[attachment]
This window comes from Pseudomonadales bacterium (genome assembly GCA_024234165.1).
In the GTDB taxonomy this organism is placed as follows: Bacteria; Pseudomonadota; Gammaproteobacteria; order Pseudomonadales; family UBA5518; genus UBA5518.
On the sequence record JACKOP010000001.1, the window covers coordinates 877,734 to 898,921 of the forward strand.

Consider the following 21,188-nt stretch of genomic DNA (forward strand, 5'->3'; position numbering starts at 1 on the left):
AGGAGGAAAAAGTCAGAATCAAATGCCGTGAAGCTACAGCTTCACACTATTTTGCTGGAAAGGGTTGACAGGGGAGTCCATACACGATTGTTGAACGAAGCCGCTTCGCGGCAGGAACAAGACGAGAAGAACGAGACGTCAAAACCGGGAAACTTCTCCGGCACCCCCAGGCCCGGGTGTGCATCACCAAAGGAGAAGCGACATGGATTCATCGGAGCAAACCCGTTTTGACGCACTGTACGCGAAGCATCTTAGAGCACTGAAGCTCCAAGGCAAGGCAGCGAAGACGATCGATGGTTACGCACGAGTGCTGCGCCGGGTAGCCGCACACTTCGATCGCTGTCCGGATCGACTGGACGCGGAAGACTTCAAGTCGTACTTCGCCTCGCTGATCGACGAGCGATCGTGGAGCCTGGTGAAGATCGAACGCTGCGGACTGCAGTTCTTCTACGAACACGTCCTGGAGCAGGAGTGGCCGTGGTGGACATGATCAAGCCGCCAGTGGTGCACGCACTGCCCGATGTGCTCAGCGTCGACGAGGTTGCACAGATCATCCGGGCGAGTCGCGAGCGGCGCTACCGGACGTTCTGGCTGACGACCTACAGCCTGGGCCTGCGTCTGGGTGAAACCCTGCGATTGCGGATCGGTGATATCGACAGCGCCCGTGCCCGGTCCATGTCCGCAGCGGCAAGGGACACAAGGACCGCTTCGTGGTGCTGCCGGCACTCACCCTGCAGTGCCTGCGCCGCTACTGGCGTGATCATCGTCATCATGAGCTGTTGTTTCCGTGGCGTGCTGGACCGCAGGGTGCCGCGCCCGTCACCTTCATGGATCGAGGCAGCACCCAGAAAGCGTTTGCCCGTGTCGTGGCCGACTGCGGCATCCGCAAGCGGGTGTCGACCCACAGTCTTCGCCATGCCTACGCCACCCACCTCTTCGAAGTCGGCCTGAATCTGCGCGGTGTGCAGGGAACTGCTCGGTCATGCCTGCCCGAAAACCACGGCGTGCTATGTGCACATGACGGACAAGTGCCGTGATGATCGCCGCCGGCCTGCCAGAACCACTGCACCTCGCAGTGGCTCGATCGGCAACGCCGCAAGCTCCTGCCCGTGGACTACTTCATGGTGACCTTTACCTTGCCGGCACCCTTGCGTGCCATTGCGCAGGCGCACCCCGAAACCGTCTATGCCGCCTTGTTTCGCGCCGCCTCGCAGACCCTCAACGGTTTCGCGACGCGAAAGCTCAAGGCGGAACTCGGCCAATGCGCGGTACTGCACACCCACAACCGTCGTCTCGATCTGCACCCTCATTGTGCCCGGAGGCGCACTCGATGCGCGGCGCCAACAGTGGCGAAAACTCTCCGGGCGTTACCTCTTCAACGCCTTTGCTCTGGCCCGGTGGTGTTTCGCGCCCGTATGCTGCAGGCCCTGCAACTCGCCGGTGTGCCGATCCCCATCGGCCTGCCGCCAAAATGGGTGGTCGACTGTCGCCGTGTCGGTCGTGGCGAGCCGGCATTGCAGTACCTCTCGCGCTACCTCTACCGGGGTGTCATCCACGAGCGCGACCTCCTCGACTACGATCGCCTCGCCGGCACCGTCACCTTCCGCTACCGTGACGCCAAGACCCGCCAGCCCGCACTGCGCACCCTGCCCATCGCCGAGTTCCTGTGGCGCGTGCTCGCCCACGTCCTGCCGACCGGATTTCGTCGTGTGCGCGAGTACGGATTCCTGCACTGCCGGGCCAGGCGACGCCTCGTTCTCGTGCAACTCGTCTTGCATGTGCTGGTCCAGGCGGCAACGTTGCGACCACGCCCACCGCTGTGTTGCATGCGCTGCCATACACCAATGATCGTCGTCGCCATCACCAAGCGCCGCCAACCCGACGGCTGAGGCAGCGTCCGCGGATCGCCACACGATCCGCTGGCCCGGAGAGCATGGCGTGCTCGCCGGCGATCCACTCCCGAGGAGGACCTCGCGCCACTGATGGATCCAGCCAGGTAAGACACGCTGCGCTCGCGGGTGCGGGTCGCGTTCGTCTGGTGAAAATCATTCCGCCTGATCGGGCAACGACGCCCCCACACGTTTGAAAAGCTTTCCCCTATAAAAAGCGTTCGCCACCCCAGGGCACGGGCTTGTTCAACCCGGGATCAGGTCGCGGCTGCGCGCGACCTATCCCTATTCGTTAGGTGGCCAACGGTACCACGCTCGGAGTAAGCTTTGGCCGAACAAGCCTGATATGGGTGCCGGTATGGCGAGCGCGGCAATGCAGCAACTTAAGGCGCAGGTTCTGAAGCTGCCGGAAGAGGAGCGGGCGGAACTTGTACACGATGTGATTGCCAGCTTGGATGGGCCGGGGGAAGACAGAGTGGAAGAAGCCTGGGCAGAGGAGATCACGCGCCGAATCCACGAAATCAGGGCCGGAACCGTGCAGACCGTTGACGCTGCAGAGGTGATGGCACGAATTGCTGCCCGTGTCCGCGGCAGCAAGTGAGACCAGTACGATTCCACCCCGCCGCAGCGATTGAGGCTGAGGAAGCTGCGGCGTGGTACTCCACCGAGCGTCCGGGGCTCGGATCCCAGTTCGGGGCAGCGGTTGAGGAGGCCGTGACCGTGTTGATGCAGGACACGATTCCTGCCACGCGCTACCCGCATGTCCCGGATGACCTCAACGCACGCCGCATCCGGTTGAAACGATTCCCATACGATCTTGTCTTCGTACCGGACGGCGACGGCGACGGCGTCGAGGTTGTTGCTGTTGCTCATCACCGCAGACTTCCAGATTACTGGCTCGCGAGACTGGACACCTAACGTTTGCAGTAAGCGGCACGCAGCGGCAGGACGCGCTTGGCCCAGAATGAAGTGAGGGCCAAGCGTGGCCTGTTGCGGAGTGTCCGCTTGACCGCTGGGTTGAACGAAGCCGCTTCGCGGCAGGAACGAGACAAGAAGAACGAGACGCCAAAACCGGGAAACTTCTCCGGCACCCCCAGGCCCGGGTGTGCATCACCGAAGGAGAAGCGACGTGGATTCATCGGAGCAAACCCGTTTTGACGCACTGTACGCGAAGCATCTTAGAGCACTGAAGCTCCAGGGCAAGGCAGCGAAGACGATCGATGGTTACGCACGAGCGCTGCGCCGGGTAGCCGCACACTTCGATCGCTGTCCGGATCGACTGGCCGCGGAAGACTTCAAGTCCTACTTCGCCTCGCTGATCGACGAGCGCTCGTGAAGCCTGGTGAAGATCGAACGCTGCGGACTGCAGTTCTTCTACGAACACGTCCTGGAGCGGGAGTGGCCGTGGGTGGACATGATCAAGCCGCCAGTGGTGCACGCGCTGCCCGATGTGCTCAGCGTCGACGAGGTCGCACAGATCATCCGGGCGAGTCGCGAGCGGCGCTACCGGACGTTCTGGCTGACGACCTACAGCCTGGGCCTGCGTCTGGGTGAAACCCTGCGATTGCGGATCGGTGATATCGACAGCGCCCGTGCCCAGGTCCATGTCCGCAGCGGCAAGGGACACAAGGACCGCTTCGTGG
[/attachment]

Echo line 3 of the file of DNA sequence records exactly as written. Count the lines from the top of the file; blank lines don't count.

On the sequence record JACKOP010000001.1, the window covers coordinates 877,734 to 898,921 of the forward strand.